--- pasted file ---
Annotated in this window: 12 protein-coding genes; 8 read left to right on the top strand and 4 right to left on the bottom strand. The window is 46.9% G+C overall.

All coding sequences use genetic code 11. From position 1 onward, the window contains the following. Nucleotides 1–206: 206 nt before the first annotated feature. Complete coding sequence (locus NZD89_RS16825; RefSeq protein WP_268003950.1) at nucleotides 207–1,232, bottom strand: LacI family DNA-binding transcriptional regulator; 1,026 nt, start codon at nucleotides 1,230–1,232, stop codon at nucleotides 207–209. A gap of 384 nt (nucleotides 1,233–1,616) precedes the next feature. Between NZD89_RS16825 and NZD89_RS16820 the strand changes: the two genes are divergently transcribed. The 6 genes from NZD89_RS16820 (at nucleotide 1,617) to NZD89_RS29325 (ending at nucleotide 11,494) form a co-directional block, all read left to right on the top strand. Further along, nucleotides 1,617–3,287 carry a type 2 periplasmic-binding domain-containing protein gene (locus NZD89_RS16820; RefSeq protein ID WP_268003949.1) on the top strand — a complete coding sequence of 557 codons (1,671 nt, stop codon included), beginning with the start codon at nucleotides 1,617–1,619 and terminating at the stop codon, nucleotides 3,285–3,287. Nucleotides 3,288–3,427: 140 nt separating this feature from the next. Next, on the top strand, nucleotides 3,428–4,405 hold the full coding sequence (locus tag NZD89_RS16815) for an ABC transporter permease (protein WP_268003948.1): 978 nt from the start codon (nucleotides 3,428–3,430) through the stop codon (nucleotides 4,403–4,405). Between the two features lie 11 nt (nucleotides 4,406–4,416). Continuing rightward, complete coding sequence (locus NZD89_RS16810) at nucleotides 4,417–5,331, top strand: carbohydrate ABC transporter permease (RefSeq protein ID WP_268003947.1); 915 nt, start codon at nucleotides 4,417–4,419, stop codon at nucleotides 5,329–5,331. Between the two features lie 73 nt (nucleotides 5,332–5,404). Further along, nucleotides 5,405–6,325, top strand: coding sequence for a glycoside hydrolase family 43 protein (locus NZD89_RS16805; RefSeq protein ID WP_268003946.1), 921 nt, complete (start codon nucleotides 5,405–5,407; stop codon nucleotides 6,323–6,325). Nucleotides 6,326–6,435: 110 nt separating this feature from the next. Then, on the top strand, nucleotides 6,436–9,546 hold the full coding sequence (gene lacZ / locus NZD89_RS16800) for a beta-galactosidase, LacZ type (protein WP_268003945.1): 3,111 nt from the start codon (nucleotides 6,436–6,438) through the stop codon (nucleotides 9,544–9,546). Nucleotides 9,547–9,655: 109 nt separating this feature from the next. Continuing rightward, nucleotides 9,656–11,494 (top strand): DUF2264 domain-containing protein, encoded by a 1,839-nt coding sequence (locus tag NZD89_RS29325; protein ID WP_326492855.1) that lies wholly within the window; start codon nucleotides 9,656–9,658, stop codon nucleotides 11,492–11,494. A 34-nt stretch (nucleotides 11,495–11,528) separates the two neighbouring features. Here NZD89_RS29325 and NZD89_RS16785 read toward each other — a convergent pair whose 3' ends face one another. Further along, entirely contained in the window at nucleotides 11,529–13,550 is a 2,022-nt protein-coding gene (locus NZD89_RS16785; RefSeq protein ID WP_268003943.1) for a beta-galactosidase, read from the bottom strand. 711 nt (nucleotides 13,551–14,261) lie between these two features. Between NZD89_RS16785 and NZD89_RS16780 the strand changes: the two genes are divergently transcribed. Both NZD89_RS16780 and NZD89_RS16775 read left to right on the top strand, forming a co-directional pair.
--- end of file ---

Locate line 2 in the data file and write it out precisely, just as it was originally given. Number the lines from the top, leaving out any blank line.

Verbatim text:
All coding sequences use genetic code 11. From position 1 onward, the window contains the following. Nucleotides 1–206: 206 nt before the first annotated feature. Complete coding sequence (locus NZD89_RS16825; RefSeq protein WP_268003950.1) at nucleotides 207–1,232, bottom strand: LacI family DNA-binding transcriptional regulator; 1,026 nt, start codon at nucleotides 1,230–1,232, stop codon at nucleotides 207–209. A gap of 384 nt (nucleotides 1,233–1,616) precedes the next feature. Between NZD89_RS16825 and NZD89_RS16820 the strand changes: the two genes are divergently transcribed. The 6 genes from NZD89_RS16820 (at nucleotide 1,617) to NZD89_RS29325 (ending at nucleotide 11,494) form a co-directional block, all read left to right on the top strand. Further along, nucleotides 1,617–3,287 carry a type 2 periplasmic-binding domain-containing protein gene (locus NZD89_RS16820; RefSeq protein ID WP_268003949.1) on the top strand — a complete coding sequence of 557 codons (1,671 nt, stop codon included), beginning with the start codon at nucleotides 1,617–1,619 and terminating at the stop codon, nucleotides 3,285–3,287. Nucleotides 3,288–3,427: 140 nt separating this feature from the next. Next, on the top strand, nucleotides 3,428–4,405 hold the full coding sequence (locus tag NZD89_RS16815) for an ABC transporter permease (protein WP_268003948.1): 978 nt from the start codon (nucleotides 3,428–3,430) through the stop codon (nucleotides 4,403–4,405). Between the two features lie 11 nt (nucleotides 4,406–4,416). Continuing rightward, complete coding sequence (locus NZD89_RS16810) at nucleotides 4,417–5,331, top strand: carbohydrate ABC transporter permease (RefSeq protein ID WP_268003947.1); 915 nt, start codon at nucleotides 4,417–4,419, stop codon at nucleotides 5,329–5,331. Between the two features lie 73 nt (nucleotides 5,332–5,404). Further along, nucleotides 5,405–6,325, top strand: coding sequence for a glycoside hydrolase family 43 protein (locus NZD89_RS16805; RefSeq protein ID WP_268003946.1), 921 nt, complete (start codon nucleotides 5,405–5,407; stop codon nucleotides 6,323–6,325). Nucleotides 6,326–6,435: 110 nt separating this feature from the next. Then, on the top strand, nucleotides 6,436–9,546 hold the full coding sequence (gene lacZ / locus NZD89_RS16800) for a beta-galactosidase, LacZ type (protein WP_268003945.1): 3,111 nt from the start codon (nucleotides 6,436–6,438) through the stop codon (nucleotides 9,544–9,546). Nucleotides 9,547–9,655: 109 nt separating this feature from the next. Continuing rightward, nucleotides 9,656–11,494 (top strand): DUF2264 domain-containing protein, encoded by a 1,839-nt coding sequence (locus tag NZD89_RS29325; protein ID WP_326492855.1) that lies wholly within the window; start codon nucleotides 9,656–9,658, stop codon nucleotides 11,492–11,494. A 34-nt stretch (nucleotides 11,495–11,528) separates the two neighbouring features. Here NZD89_RS29325 and NZD89_RS16785 read toward each other — a convergent pair whose 3' ends face one another. Further along, entirely contained in the window at nucleotides 11,529–13,550 is a 2,022-nt protein-coding gene (locus NZD89_RS16785; RefSeq protein ID WP_268003943.1) for a beta-galactosidase, read from the bottom strand. 711 nt (nucleotides 13,551–14,261) lie between these two features. Between NZD89_RS16785 and NZD89_RS16780 the strand changes: the two genes are divergently transcribed. Both NZD89_RS16780 and NZD89_RS16775 read left to right on the top strand, forming a co-directional pair.